The news in the announcement is worth celebrating and well worth the wait: a huge, free, digital archive of federal case law, including all Courts of Appeals decisions from 1950 to the present and all Supreme Court decisions since 1754!
But what I really like is the last paragraph, explaining how open-source archives circa 2007 are taking the extra step to convert two-dimensional, law record formatted content into the online sphere:
Public.Resource.Org intends to perform an initial transformation on the federal case law archive obtained from Fastcase using open source â€œstarâ€ mapping software, which will allow the insertion of markers that will approximate page breaks based on user-furnished parameters such as page size, margins, and fonts. â€œWikiâ€ technology will be used to allow the public to move around these â€œstarâ€ markers, as well as add summaries, classifications, keywords, alternate numbering systems for citation purposes, and ratings or â€œdiggsâ€ on opinions.
Just as it was becoming clear this week that Yahoo! Co-Founder Jerry Yang’s first “100 days” as CEO isn’t setting up to be all that, a stream of new toys, deals, and partnerships have been announced. MapMixer is a product of Yahoo! Hack Day, according to TechCrunch and Reuters, and as you can see above, it enables you to overlay graphics on Yahoo! Maps (above is the USC campus, zoom out for full effect). Of course, not everything scales so nicely (see the Chicago ‘L’ map).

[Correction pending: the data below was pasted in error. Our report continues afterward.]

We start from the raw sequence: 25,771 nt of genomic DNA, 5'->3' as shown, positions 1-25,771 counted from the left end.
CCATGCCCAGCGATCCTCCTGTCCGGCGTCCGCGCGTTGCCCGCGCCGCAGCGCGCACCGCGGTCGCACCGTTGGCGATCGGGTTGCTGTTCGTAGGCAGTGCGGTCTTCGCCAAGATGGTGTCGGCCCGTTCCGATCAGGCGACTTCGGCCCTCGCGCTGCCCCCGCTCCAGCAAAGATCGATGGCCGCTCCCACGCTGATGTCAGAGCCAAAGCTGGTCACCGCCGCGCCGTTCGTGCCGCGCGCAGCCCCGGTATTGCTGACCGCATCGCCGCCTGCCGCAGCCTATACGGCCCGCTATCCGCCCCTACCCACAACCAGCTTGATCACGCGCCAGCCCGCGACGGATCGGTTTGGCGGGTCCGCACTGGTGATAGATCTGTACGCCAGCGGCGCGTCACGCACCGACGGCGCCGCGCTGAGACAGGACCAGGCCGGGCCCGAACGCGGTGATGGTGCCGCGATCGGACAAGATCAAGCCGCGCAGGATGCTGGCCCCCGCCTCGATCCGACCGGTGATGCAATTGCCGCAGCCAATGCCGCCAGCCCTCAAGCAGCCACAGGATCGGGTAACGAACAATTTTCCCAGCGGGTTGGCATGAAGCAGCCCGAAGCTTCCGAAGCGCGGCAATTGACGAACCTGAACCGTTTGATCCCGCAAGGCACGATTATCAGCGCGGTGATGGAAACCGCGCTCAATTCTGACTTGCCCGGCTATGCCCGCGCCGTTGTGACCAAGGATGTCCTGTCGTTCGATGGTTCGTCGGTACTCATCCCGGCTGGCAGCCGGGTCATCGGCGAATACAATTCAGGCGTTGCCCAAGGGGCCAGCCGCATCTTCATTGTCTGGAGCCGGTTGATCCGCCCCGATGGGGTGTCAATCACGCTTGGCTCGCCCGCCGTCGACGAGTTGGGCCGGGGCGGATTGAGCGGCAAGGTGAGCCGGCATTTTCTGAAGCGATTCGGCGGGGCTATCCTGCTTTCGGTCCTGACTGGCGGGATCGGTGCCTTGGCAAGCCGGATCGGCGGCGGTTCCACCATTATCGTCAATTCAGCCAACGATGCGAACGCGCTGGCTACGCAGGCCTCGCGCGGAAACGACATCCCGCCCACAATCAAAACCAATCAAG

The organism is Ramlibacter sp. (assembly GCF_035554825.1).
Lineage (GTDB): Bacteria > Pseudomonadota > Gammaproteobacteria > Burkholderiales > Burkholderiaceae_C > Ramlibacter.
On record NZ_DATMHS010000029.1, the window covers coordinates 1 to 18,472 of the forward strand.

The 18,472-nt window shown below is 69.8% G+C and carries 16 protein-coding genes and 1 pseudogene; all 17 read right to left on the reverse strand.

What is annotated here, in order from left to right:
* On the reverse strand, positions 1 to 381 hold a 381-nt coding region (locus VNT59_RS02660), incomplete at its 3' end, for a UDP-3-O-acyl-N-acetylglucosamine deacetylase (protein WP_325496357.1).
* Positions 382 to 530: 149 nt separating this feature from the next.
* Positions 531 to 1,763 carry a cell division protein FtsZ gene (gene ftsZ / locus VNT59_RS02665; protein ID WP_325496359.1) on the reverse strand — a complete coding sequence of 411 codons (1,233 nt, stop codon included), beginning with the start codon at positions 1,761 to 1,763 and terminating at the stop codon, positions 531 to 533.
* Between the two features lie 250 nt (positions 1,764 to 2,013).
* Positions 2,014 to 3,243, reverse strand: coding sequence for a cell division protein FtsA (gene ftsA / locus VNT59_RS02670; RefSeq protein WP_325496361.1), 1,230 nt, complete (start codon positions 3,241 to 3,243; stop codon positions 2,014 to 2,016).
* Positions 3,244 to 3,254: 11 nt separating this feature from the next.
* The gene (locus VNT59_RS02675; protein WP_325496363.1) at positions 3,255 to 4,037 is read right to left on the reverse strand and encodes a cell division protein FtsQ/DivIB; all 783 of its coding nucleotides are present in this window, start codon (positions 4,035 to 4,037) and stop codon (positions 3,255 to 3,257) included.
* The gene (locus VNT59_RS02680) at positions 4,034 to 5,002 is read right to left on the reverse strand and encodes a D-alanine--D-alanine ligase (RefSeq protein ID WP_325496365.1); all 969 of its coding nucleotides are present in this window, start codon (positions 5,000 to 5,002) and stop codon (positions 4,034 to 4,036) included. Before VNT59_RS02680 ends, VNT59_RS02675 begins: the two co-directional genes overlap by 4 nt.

Yahoo is seeking more applied ingenuity and is pronouncing it’s “openness.” (NOTE: Jeremy Zawodny posted a much-better-written rebuttal/addendum to the BizWeek article on his blog.)
Is this real or a back-against-the-wall reaction to the apparent leak of a Google in-house video purporting a confluence of Google apps in a streamlined Facebook platform sort-of-way? Was Page and Brin’s $1.3 million landing at NASA’s Moffett Field near the Google HQ merely a decoy to overshadow speculation on the video? Is it true that there’s a bubble keeping the fog and cold bay air out of Silicon Valley?
The real big deal for Yahoo! this week was the announcement of a hefty deal to serve ads for Bebo, one of the most popular social networking sites in the UK (and a oft-rumored acquisition interest of Yahoo).
Also, tonight marks the launch of a partnership with Woot.com in which one item per night is featured on Yahoo! Shopping for purchase at sellout.woot.com.
Found this excellent satire/mashup via WFMU blog Apparently it’s been up on Stanford CIS blog since March. In it, cartoon characters from Buzz Lightyear to the Little Mermaid explain copyright law.
Professor Eric Faden of Bucknell University provides this humorous, yet informative, review of copyright principles delivered through the words of the very folks we can thank for nearly endless copyright terms.